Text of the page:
My design is based on a 12" grid, which works well for Haunted House interiors made from four-by-eight panels. This way, the joints in the sheets coincide with the pattern, and could even be integrated into the wallpaper by including vertical lines in the design. My ghosts fit just inside a 12" square, which makes them easy to align on the plywood when spraying.

Once I settled on the design concept it was time to draw it. After a few hand sketches at a small scale, I did a mockup on the computer to see how the design would look when repeated. Photoshop or a similar graphics program works well for this, as you can actually draw the design in color. Back in the old days, I would have simply used tracing paper and laid out the sample by hand.

To draw the ghost at actual size, I took a sheet of thin paper and drew a one-foot square on it, subdivided that into a 3" grid, and then, since my ghost motif was symmetrical, I folded the sheet in half, along the middle grid line. I drew the right half of the design on it, aligned with the crease. Then I turned the folded paper over and traced the design onto the other half of the paper. When I opened the paper again, I had the complete design, with the crease running down the middle. I wanted the ghost's head to be slightly asymmetrical, so I adjusted it by hand.

Step Two: Make A Stencil
Making the stencil is the most time-consuming part of the process, but well worth the time as it will result in a clean, sharp pattern and make the painting go much faster. There are different materials available for this purpose, including stencil paper, railroad board, (similar to poster board but stiffer), 1/8" lauan (a plywood type material used for tile underlayment), and plastic sheets. The choice of material will be dictated by the complexity of your design. For instance, lauan can be cut with a scroll saw into intricate patterns, but floating objects (such as the cut-out eyes in my ghost design) would have to be held in place with a thin "bridge," (like in those old lettering stencils). The lighter materials, such as stencil paper, are good if you have floating objects, because you can use thin polyester or nylon netting to hold it all together (do not use cotton netting, it can shrink and pull the stencil out of shape). For my stencil, I used a 22" x 28" sheet of railroad board, large enough for two side-by-side ghosts. To stiffen and waterproof the material, I first sprayed a few thin coats of urethane on each side, letting it dry on a flat surface between coats.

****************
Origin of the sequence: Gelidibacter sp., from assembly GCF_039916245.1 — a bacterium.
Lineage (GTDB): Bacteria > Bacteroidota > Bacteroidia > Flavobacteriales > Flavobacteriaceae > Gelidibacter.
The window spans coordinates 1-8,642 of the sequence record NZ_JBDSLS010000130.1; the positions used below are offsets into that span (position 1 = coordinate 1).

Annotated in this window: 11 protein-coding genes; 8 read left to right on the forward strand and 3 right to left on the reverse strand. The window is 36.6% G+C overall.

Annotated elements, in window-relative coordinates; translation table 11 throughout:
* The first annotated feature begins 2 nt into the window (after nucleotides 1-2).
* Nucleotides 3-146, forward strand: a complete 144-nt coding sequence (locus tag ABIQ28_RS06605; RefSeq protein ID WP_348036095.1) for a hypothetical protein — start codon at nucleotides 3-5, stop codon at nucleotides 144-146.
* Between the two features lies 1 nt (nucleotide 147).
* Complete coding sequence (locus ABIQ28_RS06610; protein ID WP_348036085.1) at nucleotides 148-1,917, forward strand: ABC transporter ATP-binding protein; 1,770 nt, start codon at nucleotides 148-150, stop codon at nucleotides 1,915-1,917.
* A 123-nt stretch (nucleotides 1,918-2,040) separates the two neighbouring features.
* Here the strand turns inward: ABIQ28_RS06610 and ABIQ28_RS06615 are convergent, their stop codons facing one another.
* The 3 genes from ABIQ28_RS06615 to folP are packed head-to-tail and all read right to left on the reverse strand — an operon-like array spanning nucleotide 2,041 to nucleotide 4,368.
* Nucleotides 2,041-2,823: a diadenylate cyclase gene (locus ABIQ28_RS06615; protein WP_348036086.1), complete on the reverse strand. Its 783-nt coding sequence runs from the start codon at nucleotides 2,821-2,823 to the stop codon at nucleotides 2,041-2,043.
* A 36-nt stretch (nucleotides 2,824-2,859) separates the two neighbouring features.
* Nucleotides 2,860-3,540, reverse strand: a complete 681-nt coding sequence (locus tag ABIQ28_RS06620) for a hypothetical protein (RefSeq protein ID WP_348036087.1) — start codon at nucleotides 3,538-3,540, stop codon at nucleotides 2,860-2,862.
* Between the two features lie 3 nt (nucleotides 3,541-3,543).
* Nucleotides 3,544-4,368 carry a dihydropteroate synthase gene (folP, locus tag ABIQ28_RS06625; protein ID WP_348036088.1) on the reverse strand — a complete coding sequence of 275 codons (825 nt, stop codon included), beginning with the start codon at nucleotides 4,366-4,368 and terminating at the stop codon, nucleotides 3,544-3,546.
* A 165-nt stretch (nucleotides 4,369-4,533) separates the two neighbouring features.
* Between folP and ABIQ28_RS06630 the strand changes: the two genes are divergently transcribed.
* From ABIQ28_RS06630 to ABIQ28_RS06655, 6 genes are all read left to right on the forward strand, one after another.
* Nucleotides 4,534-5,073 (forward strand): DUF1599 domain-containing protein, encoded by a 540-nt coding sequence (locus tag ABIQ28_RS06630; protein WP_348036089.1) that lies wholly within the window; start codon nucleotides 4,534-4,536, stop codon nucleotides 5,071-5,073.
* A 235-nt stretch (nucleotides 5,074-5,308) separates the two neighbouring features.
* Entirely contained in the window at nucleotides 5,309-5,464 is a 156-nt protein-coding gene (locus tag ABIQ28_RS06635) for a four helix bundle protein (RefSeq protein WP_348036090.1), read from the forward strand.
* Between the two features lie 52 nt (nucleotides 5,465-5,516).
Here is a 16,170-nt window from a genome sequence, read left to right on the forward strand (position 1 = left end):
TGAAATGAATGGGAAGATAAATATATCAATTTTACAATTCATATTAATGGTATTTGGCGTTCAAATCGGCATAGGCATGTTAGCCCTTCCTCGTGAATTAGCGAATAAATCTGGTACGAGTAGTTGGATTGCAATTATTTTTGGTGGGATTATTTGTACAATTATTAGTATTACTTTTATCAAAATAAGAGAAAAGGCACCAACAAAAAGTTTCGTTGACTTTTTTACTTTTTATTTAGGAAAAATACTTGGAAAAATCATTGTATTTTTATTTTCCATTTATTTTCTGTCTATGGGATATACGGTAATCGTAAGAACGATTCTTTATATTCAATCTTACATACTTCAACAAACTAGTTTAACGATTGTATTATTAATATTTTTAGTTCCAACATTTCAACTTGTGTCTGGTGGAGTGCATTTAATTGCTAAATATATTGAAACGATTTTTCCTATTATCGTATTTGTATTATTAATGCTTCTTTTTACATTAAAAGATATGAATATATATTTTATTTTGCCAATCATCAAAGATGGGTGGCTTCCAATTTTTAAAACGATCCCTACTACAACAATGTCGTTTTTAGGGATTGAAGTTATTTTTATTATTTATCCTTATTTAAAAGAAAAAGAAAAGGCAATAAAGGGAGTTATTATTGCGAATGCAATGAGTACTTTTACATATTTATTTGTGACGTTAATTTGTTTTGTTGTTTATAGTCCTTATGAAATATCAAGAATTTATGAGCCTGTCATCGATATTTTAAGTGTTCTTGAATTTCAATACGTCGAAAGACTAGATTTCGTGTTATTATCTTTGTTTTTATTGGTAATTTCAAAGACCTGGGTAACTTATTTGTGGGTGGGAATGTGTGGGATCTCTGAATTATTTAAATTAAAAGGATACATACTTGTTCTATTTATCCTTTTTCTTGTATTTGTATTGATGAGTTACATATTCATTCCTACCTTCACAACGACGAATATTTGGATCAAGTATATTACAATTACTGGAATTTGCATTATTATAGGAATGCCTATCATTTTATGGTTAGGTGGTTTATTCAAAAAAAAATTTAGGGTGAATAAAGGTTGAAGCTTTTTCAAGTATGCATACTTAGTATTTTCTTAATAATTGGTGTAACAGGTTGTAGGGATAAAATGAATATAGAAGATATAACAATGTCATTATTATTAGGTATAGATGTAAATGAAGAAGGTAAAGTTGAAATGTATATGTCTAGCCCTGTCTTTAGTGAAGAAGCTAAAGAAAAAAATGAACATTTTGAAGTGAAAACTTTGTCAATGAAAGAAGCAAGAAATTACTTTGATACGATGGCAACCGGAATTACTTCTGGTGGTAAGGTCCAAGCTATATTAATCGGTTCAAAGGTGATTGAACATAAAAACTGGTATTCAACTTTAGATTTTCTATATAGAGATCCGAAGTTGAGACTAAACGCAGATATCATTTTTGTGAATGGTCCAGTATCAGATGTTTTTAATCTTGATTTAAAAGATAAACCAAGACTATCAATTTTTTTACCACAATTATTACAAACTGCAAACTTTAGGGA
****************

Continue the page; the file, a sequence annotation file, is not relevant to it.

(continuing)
To transfer the design to the stencil, I drew a 6" grid on it, beginning at the center of the material. Since my design is basically a 12" square repeated on the diagonal, the 6" grid would help line it up when painting. The outside edge of one ghost lines up with the center of a ghost on the row above. Transfer the pattern with a "carbon paper" technique, by tracing over the entire original artwork again with a very soft lead pencil. Then turn the artwork over onto the stencil material, align it with the grid, and trace it again from the back, using moderately heavy pressure and a harder lead pencil. This will transfer some of the graphite on the front onto the stencil.

I used an X-Acto knife with a fresh blade to cut the stencil, taking my time around all the curves and details. If there are any floating pieces, you will want to be careful to keep the "waste" sections intact, as they will be used to align the floating pieces in the next step. While you are at it, cut out a series of small V-shaped notches all around the stencil where the grid lines hit the edges. This will simplify aligning the stencil on the wall panels. If you are doing a large room, you can make two stencils at the same time. This will allow for a second painter to work with you, or to allow you to use one stencil while the other one is drying.